The Wheel of Fortune should be seen as a steering wheel. It's the steering wheel of your life, and fate wants to drive for a while. You are reluctant to let fate take the wheel because you'll have to relinquish control and admit to yourself that sometimes, even with the best of intentions, things are just going to unfold the way they will in spite of you. This realisation makes you feel small, unable, hurtling through the void at lightning speed, unable to grab onto anything. This thought is scary as hell, but why should it be? Surely, once we've let go of the wheel we will enjoy an intrinsic understanding of our own insignificance, which will permeate into all areas of our lives, allowing us to understand that we are not the masters of the universe but are in fact linked up to everything else in an unstoppable cycle of ups and downs..? Ok, so it's a bit too deep to be helpful, but scale it down a bit and you'll glean the benefit of the message - you can only do so much. Sometimes you'll be laughing all the way to the bank, sometimes you'll be outside the bank on the pavement in the rain. Some emotional investments will pay out big time, sometimes they'll wane despite the potential they initially seemed to promise. There will be tears before bedtime, but in the morning there'll be sun.. Basically, see the bad times as just as much a part of the process as the good times, and come to appreciate how they both combine to make up the unique pattern of your life.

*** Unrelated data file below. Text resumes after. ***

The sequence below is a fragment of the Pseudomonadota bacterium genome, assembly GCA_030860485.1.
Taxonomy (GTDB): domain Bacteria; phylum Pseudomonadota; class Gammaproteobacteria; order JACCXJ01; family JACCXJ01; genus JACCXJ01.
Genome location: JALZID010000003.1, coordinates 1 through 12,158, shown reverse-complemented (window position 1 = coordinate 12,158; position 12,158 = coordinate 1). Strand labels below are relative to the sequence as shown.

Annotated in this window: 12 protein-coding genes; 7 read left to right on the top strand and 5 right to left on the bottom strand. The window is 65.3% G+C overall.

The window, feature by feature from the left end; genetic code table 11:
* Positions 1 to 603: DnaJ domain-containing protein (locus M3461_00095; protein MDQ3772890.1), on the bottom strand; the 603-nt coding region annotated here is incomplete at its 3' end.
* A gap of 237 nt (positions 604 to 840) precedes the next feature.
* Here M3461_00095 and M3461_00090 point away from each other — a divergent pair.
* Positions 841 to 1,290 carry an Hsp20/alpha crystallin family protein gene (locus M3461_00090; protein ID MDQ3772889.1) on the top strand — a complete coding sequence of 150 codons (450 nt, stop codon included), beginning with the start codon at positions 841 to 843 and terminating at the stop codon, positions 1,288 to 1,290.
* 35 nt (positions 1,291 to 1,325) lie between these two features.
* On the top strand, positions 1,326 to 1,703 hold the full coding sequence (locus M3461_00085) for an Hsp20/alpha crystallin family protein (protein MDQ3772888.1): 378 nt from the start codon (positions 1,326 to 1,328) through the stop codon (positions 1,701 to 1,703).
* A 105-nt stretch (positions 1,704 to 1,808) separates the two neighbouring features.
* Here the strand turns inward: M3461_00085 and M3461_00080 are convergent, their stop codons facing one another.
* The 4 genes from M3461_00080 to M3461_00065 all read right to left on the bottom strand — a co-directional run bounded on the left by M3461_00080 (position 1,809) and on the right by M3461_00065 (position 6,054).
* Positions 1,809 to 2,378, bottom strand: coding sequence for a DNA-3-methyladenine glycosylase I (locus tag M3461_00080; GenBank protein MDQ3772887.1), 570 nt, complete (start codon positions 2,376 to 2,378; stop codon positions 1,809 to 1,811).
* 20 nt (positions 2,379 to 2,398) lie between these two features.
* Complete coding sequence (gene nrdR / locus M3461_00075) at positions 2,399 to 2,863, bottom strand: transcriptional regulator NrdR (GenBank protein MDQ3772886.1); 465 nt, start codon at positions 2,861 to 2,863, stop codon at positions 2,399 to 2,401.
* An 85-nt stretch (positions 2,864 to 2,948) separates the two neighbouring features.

Check out the four suits of the Minor Arcana for additional advice which can be geared more towards specific themes. For example, The Four of Pentacles holds another great message about the importance of allowing fate to do its thing. Just because material things can be seen and held onto doesn't mean we don't still risk losing them, even by some freak accident or by virtue of the way things shift on the scale of importance over time. Don't suffer sleepless nights over work and money concerns. Do what you can rather than wasting time attempting the impossible and berating yourself for being unable to achieve it. The Ace of Wands can remind you that there's a light at the end of the tunnel - the chance for a fresh beginning if you're brave enough to see the current situation through and break out to new ground. The Six of Swords is a sobering reminder that one day what you're going through now probably be a distant memory. All things pass into the comforting annals of time. The Four of Cups holds an important lesson on embracing the here and now, not dwelling so much on the past that we're rendered unable to get a firm grip on the present.

Of course, I'm not saying it's self-indulgent or pointless to focus on your issues and feel concern over them. Naturally, if I believed that I wouldn't be touting the value of Tarot therapy! But perspective is part of the healing process and it goes a long way towards problem solving, rather than merely going grey whilst staying in one place! Perspective is often the very first brick in the wall of the house we're building.